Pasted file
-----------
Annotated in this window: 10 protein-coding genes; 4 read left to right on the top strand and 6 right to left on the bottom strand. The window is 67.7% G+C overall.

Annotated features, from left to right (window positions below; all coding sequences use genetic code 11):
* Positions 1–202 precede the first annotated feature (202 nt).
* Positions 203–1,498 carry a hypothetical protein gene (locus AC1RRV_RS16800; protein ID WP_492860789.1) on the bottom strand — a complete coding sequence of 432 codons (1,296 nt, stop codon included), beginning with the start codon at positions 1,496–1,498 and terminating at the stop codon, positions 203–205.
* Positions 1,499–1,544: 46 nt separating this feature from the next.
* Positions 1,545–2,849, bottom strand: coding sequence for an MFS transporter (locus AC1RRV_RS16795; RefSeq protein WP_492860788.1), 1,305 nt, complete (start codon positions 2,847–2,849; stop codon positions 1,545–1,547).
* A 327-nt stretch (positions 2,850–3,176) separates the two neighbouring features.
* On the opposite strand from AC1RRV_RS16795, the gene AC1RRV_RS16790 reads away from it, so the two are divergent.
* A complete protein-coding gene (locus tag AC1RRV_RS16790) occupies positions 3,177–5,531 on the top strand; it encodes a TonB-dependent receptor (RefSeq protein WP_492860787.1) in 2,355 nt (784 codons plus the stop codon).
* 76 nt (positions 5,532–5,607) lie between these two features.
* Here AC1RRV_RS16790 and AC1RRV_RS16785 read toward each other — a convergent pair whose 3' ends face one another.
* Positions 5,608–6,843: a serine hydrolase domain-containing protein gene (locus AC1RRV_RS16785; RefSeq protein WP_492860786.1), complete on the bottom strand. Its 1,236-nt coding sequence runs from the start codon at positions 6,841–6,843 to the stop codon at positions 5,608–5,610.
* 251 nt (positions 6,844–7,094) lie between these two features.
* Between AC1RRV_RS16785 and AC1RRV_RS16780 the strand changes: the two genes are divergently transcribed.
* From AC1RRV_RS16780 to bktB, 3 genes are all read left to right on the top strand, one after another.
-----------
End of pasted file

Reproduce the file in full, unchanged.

Annotated in this window: 10 protein-coding genes; 4 read left to right on the top strand and 6 right to left on the bottom strand. The window is 67.7% G+C overall.

Annotated features, from left to right (window positions below; all coding sequences use genetic code 11):
* Positions 1–202 precede the first annotated feature (202 nt).
* Positions 203–1,498 carry a hypothetical protein gene (locus AC1RRV_RS16800; protein ID WP_492860789.1) on the bottom strand — a complete coding sequence of 432 codons (1,296 nt, stop codon included), beginning with the start codon at positions 1,496–1,498 and terminating at the stop codon, positions 203–205.
* Positions 1,499–1,544: 46 nt separating this feature from the next.
* Positions 1,545–2,849, bottom strand: coding sequence for an MFS transporter (locus AC1RRV_RS16795; RefSeq protein WP_492860788.1), 1,305 nt, complete (start codon positions 2,847–2,849; stop codon positions 1,545–1,547).
* A 327-nt stretch (positions 2,850–3,176) separates the two neighbouring features.
* On the opposite strand from AC1RRV_RS16795, the gene AC1RRV_RS16790 reads away from it, so the two are divergent.
* A complete protein-coding gene (locus tag AC1RRV_RS16790) occupies positions 3,177–5,531 on the top strand; it encodes a TonB-dependent receptor (RefSeq protein WP_492860787.1) in 2,355 nt (784 codons plus the stop codon).
* 76 nt (positions 5,532–5,607) lie between these two features.
* Here AC1RRV_RS16790 and AC1RRV_RS16785 read toward each other — a convergent pair whose 3' ends face one another.
* Positions 5,608–6,843: a serine hydrolase domain-containing protein gene (locus AC1RRV_RS16785; RefSeq protein WP_492860786.1), complete on the bottom strand. Its 1,236-nt coding sequence runs from the start codon at positions 6,841–6,843 to the stop codon at positions 5,608–5,610.
* 251 nt (positions 6,844–7,094) lie between these two features.
* Between AC1RRV_RS16785 and AC1RRV_RS16780 the strand changes: the two genes are divergently transcribed.
* From AC1RRV_RS16780 to bktB, 3 genes are all read left to right on the top strand, one after another.